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I want to use a block as a callback function. I store my block as a property in my class that does the calling back:

@interface MyParameter
{
    float myValue;
    void (^callback)(float);
}
@property(copy) void (^callback)(float);
@end

@implementation MyParameter
@synthesize callback;

- (void) valueChanged
{
    callback(myValue);
}
@end

Then I set the callback:

MyParameter * param = [[MyParameter alloc] init];
[param setCallback:^(float value) { [self doSomethingWithValue:value]; }];

So far so simple. In reality, MyParameteris a generic abstraction which holds details on a runtime-determined number of different types of parameter. I can have continuous (float) values, discrete values (int) and booleans. So next, I tried this:

@interface MyParameter
{
    float floatVal;
    int intVal;
    void (^contCallback)(float);
    void (^discCallback)(int); // And a boolean one too but let's keep this short
    ParamType type; // enum of types ie enum ParamType { Continuous, Discrete, Boolean };
}
@property(copy) void (^contCallback)(float);
@property(copy) void (^discCallback)int);
@end

@implementation MyParameter
@synthesize contCallback;
@synthesize discCallback;

- (void) valueChanged
{   
    switch (type) {
    case Continuous: 
        contCallback(floatVal);
        break;
    case Discrete:
        discCallback(intVal);
        break; 
    // Leave default out for brevity
    }
}
@end

Which is getting uglier. I want to keep just one ^callback as an ivar/property. I then want to set it like this:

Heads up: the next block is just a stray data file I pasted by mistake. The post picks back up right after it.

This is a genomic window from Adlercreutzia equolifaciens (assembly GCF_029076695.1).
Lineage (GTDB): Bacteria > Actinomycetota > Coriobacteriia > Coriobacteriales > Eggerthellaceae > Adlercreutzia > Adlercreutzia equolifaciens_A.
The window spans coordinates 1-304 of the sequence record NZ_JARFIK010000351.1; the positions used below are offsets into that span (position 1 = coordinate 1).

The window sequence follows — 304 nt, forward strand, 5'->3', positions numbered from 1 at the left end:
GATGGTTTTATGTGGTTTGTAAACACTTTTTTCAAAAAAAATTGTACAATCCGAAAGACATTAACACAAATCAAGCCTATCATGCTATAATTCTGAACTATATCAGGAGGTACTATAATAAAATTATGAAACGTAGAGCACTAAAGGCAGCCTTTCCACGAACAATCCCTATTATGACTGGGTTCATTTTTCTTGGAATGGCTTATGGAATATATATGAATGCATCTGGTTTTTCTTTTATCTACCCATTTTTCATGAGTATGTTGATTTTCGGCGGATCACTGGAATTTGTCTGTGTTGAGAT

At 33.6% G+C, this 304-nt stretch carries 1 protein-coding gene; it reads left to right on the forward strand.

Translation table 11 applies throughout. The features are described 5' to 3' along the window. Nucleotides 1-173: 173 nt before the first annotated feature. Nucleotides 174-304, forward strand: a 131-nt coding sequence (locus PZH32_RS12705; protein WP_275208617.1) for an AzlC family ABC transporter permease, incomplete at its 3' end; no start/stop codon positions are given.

MyParameter *contParam = [[MyParameter alloc] init];
[contParam setCallback:(^float value) { [self doSomethingContinuous:value]; }];

MyParameter *discreteParam = [[MyParameter alloc] init];
[discreteParam setCallback:(^int value) { [self doSomethingDiscrete:value]; }];

Inside MyParameter my valueChanged method would retain the switch/case from above, to decide what to pass in to the callback.

Is this possible?

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1 Answer 1

up vote 2 down vote accepted

Pass your parameter as an NSNumber. You can recover its original type using -objCType which will return a string indicating a type encoding. This way you don't have to polymorph your function call.

Alternately, if NSNumber turns out to be too inflexible, just create your own Argument data class that encodes whatever information you need. If necessary, you can also create a Result data class for the return type.

share|improve this answer
    
Using NSNumber worked rather nicely and it seems obvious in retrospect which is a good sign of rightness. Thanks Rob. –  Tim Kemp Dec 5 '11 at 17:12

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